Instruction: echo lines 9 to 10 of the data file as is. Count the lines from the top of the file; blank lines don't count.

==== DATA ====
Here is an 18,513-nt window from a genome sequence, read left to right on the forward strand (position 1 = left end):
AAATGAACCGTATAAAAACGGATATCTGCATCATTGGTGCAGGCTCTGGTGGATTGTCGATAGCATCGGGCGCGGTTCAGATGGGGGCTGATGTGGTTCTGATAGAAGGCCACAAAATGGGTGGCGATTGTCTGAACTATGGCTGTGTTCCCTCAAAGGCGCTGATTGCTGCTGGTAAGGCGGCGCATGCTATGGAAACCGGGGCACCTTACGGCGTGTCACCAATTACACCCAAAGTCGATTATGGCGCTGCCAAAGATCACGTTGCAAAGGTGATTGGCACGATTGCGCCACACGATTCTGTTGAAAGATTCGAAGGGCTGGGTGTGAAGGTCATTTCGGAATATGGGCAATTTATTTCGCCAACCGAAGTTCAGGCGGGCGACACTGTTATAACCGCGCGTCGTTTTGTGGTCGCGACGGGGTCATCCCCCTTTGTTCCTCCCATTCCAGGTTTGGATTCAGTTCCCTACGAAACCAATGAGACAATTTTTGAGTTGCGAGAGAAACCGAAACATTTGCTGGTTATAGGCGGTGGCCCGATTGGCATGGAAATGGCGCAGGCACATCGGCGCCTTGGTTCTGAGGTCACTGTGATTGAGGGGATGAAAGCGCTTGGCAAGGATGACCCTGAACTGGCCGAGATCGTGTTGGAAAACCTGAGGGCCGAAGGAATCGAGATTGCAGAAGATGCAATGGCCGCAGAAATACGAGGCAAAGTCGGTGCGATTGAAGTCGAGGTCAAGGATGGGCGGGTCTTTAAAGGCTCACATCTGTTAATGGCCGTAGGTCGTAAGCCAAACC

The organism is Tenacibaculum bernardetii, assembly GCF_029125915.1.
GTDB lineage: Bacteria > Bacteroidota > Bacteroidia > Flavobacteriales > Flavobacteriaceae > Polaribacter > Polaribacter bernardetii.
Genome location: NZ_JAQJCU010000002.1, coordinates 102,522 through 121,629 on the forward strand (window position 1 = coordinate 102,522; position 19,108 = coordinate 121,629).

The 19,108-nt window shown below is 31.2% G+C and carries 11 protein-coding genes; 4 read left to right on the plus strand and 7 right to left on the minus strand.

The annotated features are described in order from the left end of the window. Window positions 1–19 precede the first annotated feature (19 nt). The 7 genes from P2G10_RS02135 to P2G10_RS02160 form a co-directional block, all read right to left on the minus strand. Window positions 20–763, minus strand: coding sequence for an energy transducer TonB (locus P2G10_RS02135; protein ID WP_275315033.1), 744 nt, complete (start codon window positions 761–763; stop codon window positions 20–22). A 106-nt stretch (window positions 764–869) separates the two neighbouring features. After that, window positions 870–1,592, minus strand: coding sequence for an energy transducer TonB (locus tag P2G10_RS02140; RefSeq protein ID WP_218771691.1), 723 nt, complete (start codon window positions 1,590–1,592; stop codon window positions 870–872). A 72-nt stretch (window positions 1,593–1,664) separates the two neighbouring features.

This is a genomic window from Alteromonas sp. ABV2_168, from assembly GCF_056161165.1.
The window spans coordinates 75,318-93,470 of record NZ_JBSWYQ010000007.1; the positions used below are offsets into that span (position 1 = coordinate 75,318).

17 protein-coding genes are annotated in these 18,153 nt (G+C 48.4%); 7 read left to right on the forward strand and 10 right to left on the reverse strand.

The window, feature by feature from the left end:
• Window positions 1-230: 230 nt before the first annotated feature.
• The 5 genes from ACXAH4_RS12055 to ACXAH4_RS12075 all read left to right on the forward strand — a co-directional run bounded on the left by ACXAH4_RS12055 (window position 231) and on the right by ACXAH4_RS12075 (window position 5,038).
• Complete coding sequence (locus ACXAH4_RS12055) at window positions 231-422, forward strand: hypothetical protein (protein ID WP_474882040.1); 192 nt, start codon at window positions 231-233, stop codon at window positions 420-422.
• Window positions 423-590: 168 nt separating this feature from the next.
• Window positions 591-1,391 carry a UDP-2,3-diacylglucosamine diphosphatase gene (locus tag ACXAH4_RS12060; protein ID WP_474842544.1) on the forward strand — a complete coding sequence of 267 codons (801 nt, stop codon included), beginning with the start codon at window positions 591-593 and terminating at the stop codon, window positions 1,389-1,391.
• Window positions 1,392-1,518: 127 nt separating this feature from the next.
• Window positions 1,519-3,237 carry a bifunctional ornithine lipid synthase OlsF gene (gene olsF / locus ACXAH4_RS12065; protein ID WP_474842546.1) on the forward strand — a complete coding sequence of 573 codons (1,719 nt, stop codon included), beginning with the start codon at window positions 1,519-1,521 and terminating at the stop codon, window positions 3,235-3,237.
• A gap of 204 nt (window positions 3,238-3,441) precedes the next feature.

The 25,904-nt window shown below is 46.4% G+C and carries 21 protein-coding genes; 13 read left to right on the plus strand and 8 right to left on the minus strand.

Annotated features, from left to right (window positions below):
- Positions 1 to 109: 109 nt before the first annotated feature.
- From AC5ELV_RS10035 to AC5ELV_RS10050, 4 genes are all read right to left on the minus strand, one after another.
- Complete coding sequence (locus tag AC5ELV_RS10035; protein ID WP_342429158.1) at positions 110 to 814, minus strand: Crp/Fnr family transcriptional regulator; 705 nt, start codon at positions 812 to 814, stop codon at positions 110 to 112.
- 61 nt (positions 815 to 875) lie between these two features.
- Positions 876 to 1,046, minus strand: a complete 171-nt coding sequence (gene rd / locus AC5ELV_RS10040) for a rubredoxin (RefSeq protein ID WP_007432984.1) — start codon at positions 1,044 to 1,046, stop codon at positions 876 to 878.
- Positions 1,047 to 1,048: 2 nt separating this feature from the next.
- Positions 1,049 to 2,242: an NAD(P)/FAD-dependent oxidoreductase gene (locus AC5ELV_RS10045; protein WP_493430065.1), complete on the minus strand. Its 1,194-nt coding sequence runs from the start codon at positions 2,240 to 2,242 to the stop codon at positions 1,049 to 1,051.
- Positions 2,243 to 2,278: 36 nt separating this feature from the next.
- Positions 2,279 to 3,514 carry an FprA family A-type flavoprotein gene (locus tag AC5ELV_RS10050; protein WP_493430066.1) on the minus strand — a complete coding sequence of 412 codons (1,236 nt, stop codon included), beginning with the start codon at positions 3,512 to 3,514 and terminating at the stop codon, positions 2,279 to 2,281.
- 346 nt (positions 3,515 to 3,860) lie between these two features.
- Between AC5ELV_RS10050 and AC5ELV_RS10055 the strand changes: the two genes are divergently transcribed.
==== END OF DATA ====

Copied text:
The window spans coordinates 75,318-93,470 of record NZ_JBSWYQ010000007.1; the positions used below are offsets into that span (position 1 = coordinate 75,318).

17 protein-coding genes are annotated in these 18,153 nt (G+C 48.4%); 7 read left to right on the forward strand and 10 right to left on the reverse strand.